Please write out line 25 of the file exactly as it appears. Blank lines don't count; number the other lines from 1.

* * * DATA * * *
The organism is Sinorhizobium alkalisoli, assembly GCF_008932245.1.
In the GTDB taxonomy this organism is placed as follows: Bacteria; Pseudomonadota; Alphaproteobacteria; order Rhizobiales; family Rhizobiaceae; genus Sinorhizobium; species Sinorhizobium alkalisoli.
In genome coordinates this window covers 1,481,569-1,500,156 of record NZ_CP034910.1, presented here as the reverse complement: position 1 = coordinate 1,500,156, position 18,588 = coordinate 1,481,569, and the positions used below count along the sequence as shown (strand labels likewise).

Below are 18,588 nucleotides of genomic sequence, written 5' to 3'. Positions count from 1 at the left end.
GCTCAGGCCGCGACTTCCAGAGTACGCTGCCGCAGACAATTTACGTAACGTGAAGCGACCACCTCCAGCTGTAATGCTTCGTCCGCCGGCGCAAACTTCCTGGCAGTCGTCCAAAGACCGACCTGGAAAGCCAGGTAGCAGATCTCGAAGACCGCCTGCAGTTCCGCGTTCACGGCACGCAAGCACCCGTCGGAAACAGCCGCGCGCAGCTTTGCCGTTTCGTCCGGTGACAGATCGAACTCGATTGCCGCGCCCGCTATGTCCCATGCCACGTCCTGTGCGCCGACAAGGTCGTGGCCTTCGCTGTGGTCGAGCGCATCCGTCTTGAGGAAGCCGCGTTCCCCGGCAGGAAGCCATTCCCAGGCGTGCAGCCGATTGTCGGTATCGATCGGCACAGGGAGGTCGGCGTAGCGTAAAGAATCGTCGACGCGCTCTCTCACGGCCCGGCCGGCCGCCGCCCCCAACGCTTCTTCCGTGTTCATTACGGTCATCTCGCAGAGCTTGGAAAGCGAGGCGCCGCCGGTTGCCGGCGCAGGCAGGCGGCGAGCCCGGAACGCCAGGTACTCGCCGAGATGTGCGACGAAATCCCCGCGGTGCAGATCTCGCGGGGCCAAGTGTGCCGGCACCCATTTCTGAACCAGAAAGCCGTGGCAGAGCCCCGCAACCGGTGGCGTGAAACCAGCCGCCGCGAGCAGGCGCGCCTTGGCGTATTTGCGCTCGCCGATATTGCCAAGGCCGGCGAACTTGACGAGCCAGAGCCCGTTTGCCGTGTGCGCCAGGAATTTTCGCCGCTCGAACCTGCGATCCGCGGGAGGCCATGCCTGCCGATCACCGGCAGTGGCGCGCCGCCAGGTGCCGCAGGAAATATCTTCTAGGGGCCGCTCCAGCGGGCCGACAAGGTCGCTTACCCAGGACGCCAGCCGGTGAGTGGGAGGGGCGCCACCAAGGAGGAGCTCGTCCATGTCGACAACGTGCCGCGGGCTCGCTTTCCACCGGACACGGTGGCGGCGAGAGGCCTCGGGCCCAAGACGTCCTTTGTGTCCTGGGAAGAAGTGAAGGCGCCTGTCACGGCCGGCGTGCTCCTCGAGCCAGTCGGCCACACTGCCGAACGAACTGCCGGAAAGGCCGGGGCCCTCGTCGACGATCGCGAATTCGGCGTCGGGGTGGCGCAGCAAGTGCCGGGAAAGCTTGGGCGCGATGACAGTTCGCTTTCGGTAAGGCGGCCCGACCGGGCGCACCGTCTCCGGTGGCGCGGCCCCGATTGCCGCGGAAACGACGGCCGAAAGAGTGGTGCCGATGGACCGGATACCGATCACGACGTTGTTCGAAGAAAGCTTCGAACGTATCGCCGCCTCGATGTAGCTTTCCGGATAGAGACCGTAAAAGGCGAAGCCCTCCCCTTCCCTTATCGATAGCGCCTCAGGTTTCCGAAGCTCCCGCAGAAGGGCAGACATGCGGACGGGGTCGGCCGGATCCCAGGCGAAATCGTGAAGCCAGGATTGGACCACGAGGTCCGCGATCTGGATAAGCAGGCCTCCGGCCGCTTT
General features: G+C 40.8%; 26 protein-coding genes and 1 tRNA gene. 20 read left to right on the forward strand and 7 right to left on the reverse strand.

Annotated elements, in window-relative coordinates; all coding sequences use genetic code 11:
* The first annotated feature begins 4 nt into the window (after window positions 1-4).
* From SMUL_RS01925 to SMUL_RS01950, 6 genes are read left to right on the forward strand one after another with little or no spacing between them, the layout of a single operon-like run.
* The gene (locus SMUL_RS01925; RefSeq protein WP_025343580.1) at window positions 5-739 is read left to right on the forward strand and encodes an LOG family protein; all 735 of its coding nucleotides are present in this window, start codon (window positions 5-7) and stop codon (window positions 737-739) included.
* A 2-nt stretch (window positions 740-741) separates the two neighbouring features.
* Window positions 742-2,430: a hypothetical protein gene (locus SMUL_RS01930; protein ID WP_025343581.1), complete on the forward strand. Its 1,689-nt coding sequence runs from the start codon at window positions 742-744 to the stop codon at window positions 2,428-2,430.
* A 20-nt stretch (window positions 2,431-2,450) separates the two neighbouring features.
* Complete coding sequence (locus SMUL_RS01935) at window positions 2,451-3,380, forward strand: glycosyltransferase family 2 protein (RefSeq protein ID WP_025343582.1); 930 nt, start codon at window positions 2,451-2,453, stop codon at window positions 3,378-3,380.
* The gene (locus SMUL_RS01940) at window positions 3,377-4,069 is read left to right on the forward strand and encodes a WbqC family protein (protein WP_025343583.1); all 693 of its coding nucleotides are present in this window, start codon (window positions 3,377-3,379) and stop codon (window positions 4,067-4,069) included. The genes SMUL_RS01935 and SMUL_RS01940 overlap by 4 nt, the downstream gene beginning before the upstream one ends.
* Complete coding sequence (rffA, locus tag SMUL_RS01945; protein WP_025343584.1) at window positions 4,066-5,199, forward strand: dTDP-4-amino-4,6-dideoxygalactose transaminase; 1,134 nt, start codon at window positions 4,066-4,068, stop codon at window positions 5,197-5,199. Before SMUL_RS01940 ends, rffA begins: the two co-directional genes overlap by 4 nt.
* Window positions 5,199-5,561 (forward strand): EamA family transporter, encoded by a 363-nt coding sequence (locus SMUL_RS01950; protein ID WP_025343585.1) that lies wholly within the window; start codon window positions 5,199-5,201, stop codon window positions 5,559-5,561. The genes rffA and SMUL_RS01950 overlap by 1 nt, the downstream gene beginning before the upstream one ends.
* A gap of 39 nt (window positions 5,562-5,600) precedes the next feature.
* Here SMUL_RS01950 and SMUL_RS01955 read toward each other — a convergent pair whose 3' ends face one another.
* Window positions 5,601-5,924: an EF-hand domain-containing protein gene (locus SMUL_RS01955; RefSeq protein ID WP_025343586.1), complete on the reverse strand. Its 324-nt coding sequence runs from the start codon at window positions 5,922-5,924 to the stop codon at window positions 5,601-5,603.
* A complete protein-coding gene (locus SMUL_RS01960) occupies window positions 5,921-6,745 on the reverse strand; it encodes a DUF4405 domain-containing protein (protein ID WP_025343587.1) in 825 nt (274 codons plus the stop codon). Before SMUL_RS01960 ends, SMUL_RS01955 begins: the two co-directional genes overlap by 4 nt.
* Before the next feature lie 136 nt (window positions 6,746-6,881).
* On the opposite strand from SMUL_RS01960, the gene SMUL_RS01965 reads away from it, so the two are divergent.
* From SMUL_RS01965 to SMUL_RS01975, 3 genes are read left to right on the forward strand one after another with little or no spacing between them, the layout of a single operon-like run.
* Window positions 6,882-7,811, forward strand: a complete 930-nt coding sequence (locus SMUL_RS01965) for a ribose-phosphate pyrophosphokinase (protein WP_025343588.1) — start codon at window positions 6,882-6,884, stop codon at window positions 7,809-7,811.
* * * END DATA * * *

* Window positions 6,882-7,811, forward strand: a complete 930-nt coding sequence (locus SMUL_RS01965) for a ribose-phosphate pyrophosphokinase (protein WP_025343588.1) — start codon at window positions 6,882-6,884, stop codon at window positions 7,809-7,811.